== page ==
Tahtib Dance

This ostracon from Deir el-Medina shows two men performing the traditional stick-fighting martial art known as Tahtib, which is still practised and performed in Egypt to this very day.

The oldest traces of tahtib were found on engravings from the archaeological site of Abusir, an extensive necropolis of the Old Kingdom period, located in the south-western suburbs of Cairo. On some of the reliefs of the Pyramid of Sahure (V dynasty, c. 2500 BC); the images and explanatory captions are particularly precise and accurate in their depiction of what seems to be military training using sticks. Tahtib, with archery and wrestling, was then among the three disciplines of warfare taught to soldiers.

Tahtib Dance
Musée du Louvre. E 25340

Three of the 35 tombs of the Beni Hassan necropolis (XI-XII Dynasties, c. 1900 – 1700 B.C.) near the town of Minya, contain engravings showing scenes of tahtib. Similar engravings can be seen in the archaeological site of Tell el Amarna (XVIII Dynasty, 1350 B.C.), some 60 km south of Minya. In addition to its role as military training, tahtib matches were also popular among peasants and farmers.

The first evidence of the festive representation of tahtib can only be seen in the New Empire (c. 1500 –1000 B.C.), as shown by the engravings on the walls of Luxor and Saqqara.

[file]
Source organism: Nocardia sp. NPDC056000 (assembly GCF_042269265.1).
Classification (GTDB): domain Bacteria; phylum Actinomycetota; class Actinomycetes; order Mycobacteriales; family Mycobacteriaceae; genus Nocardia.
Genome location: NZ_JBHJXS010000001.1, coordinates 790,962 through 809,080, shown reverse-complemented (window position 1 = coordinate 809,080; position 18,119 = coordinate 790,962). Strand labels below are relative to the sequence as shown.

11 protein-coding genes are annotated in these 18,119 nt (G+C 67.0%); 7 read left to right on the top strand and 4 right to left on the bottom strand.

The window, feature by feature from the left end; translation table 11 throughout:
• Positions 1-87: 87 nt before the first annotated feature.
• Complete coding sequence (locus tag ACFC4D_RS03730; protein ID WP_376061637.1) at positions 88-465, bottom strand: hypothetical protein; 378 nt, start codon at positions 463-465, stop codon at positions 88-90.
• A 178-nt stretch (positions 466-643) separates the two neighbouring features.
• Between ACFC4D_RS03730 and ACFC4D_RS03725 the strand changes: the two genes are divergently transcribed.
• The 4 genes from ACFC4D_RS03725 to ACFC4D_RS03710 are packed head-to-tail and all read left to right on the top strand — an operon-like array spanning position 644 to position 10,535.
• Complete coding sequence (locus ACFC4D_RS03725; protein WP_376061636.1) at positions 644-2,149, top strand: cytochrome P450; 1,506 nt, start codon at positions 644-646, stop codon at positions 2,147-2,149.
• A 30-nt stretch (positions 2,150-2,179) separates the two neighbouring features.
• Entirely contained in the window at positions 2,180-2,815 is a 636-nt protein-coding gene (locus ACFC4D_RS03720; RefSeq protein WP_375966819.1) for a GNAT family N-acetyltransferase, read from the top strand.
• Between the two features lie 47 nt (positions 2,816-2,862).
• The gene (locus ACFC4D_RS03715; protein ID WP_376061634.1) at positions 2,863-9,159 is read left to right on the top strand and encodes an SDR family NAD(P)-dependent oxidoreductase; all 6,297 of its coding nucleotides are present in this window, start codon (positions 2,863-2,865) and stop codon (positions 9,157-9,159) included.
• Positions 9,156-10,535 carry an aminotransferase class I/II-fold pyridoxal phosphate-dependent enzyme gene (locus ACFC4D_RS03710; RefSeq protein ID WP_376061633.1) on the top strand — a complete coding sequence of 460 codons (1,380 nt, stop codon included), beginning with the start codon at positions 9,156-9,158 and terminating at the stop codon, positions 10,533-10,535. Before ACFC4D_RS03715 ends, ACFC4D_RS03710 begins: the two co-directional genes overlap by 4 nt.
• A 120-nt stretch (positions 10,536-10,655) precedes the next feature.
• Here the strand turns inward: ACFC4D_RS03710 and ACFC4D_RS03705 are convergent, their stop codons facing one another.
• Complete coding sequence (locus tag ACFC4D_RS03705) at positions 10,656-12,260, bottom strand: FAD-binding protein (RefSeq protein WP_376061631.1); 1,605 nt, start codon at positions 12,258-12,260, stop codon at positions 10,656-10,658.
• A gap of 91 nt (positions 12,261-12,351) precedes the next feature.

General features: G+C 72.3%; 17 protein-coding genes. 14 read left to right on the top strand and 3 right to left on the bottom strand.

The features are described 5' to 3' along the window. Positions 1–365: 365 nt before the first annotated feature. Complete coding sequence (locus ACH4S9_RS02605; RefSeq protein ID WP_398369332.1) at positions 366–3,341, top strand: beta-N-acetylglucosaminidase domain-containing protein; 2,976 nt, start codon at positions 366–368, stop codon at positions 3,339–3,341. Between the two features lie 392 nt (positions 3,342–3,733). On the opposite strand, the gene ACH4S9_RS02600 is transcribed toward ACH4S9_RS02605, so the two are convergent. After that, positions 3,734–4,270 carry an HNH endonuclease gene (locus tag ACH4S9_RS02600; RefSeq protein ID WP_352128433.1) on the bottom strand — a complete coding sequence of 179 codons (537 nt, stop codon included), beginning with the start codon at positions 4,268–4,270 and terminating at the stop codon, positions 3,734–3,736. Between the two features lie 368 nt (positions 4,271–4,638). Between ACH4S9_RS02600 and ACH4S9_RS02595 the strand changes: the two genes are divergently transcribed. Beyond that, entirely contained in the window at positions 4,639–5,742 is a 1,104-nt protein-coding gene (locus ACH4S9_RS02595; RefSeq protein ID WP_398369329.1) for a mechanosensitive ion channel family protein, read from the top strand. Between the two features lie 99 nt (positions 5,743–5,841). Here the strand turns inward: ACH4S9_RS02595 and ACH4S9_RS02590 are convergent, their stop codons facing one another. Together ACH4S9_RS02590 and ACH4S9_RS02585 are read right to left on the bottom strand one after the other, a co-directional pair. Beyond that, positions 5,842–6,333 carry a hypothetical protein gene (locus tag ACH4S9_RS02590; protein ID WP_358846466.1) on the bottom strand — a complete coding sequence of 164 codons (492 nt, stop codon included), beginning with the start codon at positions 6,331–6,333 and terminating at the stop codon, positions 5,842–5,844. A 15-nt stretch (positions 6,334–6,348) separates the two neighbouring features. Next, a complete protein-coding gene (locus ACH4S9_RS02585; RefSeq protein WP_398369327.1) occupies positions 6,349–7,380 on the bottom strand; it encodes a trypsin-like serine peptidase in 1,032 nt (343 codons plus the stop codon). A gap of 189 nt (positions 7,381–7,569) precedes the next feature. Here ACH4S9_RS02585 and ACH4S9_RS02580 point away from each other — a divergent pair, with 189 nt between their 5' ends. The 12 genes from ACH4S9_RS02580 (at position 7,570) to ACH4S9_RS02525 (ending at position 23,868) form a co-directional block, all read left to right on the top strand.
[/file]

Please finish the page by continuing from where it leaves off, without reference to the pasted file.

Early Christian writings mention it as a leisure activity and a popular art performed by men during weddings and celebrations. It is believed that tahtib developed as a game or performance art in this civilian context.

Tahtib (Egyptian Arabic: تحطيب, Romanized: taḥṭīb) is the term for a traditional stick-fighting martial art originally named fan a’nazaha wa-tahtib (“the art of being straight and honest through the use of stick”). The original martial version of tahtib later evolved into an Egyptian folk dance with a wooden stick. It is commonly described in English as a “stick dance”, “cane dance”, “stick-dancing game”, or as ritual mock combat accompanied by music. Nowadays, the word tahtib encompasses both martial practice and performance art. It is mainly practised today in Upper Egypt. Tahtib is regularly performed for tourists in Luxor and Aswan.

The stick used in tahtib is about four feet in length and is called an asa, asaya, assaya, or nabboot. It is often flailed in large figure-eight patterns across the body with such speed that the displacement of air is loudly discernible.

As with its combative counterpart, the dance form of tahtib was originally performed by men, but female versions were later developed. In one form, the women dress as men and imitate the males. Another female variant is performed flirtatiously and with less aggression. The latter, called ra’s el assaya (dance of the stick) is incorporated into cabaret or Raqs sharqi performances. The stick used for this dance is generally more lightweight and hooked at one end like a cane. It is often embellished with metallic-coloured foil or sequins. The costume is a simple baladi dress. Performances include balancing the cane on the head, hip or shoulder.

Tahtib is still practiced by Egyptians today.
Tahtib is still practiced by Egyptians today.


Ostracon showing men performing the ritualistic stick-dance known as Tahtib
New Kingdom, Ramesside Period, c. 1295-1069 B.C.
From Deir el-Medina.
Now on display at the Musée du Louvre. E 25340